June 2015
Volume 56, Issue 7
Free
ARVO Annual Meeting Abstract  |   June 2015
Conjunctival Microvascular Hemodynamics in Diabetic Retinopathy
Author Affiliations & Notes
  • Ali Kord Valeshabad
    Ophthalmology and Visual Sciences, University of Illinois at Chicago, Chicago, IL
  • Justin Wanek
    Ophthalmology and Visual Sciences, University of Illinois at Chicago, Chicago, IL
  • Ruth Zelkha
    Ophthalmology and Visual Sciences, University of Illinois at Chicago, Chicago, IL
  • Jennifer I Lim
    Ophthalmology and Visual Sciences, University of Illinois at Chicago, Chicago, IL
  • Felix Yan-Fay Chau
    Ophthalmology and Visual Sciences, University of Illinois at Chicago, Chicago, IL
  • Mahnaz Shahidi
    Ophthalmology and Visual Sciences, University of Illinois at Chicago, Chicago, IL
  • Footnotes
    Commercial Relationships Ali Kord Valeshabad, None; Justin Wanek, None; Ruth Zelkha, None; Jennifer Lim, Genentech, Regeneron Advisory Board, Speakers Bureau and Grant Funding (C); Felix Chau, None; Mahnaz Shahidi, US8801183 (P)
  • Footnotes
    Support None
Investigative Ophthalmology & Visual Science June 2015, Vol.56, 1464. doi:
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    • Get Citation

      Ali Kord Valeshabad, Justin Wanek, Ruth Zelkha, Jennifer I Lim, Felix Yan-Fay Chau, Mahnaz Shahidi; Conjunctival Microvascular Hemodynamics in Diabetic Retinopathy. Invest. Ophthalmol. Vis. Sci. 2015;56(7 ):1464.

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      © ARVO (1962-2015); The Authors (2016-present)

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Abstract

Purpose: It has been reported that there is significant vasculopathy in the bulbar conjunctival microcirculation prior to development of significant diabetic retinopathy (DR). The purpose of this study was to determine alterations in bulbar conjunctival microvascular hemodynamics among control and DR subjects at different stages of retinopathy.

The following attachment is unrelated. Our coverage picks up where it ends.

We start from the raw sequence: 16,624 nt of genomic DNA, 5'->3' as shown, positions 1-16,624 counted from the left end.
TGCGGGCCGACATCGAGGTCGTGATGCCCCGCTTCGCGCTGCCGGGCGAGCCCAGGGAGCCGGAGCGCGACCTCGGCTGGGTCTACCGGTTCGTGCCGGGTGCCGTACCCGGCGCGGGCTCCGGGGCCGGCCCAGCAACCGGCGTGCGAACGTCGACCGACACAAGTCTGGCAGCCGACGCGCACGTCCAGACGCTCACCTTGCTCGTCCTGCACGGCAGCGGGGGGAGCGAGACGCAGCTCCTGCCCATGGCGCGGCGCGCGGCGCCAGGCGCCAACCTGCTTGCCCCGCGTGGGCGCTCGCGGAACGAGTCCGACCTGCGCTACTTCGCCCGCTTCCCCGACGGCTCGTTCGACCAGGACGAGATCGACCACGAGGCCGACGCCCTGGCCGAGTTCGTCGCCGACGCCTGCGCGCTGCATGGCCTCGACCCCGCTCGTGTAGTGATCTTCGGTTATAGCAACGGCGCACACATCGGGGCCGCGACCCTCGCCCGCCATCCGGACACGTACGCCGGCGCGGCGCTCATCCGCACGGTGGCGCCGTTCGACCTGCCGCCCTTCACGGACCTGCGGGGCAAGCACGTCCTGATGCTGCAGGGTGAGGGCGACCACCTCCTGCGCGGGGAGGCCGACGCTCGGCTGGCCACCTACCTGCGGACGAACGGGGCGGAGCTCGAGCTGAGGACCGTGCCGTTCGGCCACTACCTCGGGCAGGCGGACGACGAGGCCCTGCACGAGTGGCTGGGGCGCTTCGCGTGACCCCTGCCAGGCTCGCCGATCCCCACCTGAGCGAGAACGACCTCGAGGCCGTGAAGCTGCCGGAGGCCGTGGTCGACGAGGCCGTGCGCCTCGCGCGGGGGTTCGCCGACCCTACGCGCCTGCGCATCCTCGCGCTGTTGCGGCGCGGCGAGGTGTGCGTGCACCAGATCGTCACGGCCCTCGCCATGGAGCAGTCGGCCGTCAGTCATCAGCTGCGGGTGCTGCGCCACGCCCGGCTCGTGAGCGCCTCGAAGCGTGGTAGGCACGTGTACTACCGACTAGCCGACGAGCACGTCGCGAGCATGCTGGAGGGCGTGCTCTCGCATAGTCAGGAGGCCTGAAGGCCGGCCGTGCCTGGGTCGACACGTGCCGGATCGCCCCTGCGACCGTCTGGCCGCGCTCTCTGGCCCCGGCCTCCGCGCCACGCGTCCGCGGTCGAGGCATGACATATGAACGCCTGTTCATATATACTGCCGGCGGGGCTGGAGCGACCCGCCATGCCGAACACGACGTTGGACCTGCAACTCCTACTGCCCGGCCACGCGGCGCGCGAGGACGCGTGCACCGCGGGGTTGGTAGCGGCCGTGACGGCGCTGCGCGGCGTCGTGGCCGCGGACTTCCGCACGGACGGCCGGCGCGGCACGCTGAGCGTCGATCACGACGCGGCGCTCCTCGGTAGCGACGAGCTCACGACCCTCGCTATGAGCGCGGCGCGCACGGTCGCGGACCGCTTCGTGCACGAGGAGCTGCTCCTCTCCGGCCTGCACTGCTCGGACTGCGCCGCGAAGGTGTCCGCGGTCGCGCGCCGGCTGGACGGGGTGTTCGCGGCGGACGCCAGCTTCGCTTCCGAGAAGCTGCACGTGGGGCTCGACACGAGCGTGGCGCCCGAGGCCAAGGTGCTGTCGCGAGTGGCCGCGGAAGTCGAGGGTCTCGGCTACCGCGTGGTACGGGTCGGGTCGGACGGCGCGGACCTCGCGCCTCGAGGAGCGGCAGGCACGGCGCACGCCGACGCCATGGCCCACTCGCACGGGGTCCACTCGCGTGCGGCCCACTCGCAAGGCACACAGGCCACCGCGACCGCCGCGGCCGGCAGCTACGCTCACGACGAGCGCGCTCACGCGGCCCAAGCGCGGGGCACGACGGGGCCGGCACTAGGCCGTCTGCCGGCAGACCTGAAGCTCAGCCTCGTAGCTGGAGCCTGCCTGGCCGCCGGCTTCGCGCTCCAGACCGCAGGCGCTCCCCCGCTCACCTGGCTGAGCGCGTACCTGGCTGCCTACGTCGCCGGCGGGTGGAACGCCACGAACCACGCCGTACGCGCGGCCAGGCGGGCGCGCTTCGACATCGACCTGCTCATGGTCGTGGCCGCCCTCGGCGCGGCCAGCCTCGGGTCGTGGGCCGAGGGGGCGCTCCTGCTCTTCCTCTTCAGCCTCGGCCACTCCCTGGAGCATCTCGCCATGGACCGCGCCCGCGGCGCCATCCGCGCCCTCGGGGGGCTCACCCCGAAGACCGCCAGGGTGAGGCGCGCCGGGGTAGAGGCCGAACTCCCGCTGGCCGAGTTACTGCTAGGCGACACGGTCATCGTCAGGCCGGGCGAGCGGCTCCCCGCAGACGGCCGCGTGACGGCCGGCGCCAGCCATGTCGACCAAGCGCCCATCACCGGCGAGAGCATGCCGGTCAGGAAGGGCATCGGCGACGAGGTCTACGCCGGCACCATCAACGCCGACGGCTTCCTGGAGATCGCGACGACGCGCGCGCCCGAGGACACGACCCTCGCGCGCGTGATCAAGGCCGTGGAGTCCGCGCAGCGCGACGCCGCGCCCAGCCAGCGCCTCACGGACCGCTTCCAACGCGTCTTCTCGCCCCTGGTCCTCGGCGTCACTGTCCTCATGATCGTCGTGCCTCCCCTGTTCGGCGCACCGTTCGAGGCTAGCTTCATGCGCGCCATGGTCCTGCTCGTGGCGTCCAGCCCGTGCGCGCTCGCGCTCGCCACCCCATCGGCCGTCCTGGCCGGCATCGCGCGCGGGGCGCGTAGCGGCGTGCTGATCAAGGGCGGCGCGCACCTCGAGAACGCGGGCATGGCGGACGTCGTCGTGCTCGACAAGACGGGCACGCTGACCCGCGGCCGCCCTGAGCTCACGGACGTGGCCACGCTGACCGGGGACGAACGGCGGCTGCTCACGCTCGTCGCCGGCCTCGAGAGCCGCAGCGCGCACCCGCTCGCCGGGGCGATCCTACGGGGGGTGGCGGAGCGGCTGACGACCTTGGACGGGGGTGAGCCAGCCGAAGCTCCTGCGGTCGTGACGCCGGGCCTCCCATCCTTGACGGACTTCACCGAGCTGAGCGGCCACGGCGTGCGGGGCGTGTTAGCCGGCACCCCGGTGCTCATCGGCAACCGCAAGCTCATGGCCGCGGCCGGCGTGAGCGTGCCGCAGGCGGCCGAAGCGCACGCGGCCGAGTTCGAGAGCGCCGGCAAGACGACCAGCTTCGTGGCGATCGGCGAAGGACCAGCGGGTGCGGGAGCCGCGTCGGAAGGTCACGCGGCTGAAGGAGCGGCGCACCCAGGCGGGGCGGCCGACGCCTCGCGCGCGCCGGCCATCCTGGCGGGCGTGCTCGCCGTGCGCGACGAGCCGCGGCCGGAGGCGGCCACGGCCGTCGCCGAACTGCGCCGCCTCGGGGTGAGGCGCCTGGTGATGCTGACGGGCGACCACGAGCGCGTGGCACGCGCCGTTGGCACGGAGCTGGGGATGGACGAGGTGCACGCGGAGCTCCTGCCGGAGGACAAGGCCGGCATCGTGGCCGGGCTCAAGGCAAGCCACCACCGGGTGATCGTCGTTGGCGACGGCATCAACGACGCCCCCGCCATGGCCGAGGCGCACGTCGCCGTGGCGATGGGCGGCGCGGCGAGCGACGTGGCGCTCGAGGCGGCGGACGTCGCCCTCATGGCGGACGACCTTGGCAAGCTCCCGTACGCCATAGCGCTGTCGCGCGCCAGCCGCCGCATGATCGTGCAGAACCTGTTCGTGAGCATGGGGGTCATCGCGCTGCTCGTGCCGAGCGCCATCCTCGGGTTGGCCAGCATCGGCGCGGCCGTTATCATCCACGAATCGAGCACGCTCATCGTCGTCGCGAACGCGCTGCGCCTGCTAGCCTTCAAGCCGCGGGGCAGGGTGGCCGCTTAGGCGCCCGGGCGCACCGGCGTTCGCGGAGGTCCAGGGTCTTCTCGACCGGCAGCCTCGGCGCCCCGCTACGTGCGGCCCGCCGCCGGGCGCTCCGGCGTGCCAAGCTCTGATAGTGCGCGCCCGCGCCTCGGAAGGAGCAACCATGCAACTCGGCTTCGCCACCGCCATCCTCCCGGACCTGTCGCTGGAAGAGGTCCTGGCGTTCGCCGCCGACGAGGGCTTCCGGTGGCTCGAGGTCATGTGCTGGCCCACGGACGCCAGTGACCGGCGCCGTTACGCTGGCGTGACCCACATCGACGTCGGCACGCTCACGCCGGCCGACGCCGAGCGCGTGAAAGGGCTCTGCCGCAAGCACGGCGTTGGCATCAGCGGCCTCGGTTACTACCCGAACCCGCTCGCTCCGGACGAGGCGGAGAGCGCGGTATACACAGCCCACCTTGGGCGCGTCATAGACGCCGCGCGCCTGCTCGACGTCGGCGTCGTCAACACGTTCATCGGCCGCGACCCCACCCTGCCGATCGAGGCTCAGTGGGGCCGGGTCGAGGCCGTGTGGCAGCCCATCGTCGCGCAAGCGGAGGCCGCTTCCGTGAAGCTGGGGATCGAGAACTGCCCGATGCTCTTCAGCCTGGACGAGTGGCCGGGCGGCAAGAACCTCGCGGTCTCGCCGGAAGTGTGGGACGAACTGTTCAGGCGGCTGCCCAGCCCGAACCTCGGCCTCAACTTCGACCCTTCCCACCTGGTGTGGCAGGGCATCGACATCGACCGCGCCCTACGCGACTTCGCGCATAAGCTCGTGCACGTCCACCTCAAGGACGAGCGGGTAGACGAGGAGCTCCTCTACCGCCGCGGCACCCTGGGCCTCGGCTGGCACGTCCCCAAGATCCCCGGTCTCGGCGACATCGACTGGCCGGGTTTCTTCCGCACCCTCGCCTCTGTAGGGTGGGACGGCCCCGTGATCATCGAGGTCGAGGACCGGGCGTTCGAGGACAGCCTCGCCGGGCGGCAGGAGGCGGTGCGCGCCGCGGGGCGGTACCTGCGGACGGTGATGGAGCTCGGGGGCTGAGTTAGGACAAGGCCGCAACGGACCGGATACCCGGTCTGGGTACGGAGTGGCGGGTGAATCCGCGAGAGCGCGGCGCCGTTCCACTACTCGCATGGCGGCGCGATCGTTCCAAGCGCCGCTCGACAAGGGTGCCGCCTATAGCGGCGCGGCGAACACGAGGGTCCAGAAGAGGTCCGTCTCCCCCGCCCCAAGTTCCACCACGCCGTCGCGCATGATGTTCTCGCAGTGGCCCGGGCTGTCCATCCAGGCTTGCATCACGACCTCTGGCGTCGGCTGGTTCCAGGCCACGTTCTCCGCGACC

Methods: Conjunctival microcirculation imaging was performed in 41 subjects (eyes) that included healthy control subjects (NL, N = 15), DR subjects with no or mild retinopathy (NMDR, N = 12) and DR subjects with proliferative retinopathy (PDR, N = 14). Conjunctival venular diameter (D) and axial blood velocity (V) were measured in multiple venules in each eye by customized image analysis algorithms. Blood flow (Q) was calculated based on D and V data. Measurements were then categorized into two vessel size groups (vessel size 1 and 2), and averaged to yield 2 data points per subject. A one-way analysis of variance and post hoc analysis were performed to compare D, V and Q measurements among NL, NMDR, and PDR subjects in each vessel size group.

Results: Mean age, gender, systolic and diastolic blood pressures, and heart rate did not significantly differ among NL, NMDR and PDR groups (P ≥ 0.2). As expected, D was larger in vessel size 2 than vessel size 1 in NL, NMDR, and PDR subjects (P < 0.001). There was no significant difference in D among NL, NMDR and PDR subjects in both vessel sizes (P ≥ 0.1). V and Q were significantly different among NL, NMDR and PDR subjects in vessel size 2 (P ≤ 0.01), but not in vessel size 1 (P ≥ 0.2). In vessel size 2, there was no significant difference in V and Q between NL and NMDR subjects (P = 0.9), while V and Q were higher in PDR subjects than in NL and NMDR subjects (P ≤ 0.03).

Conclusions: Conjunctival hemodynamic was not significantly altered at early stage of DR, while blood flow in large venules was increased in PDR.

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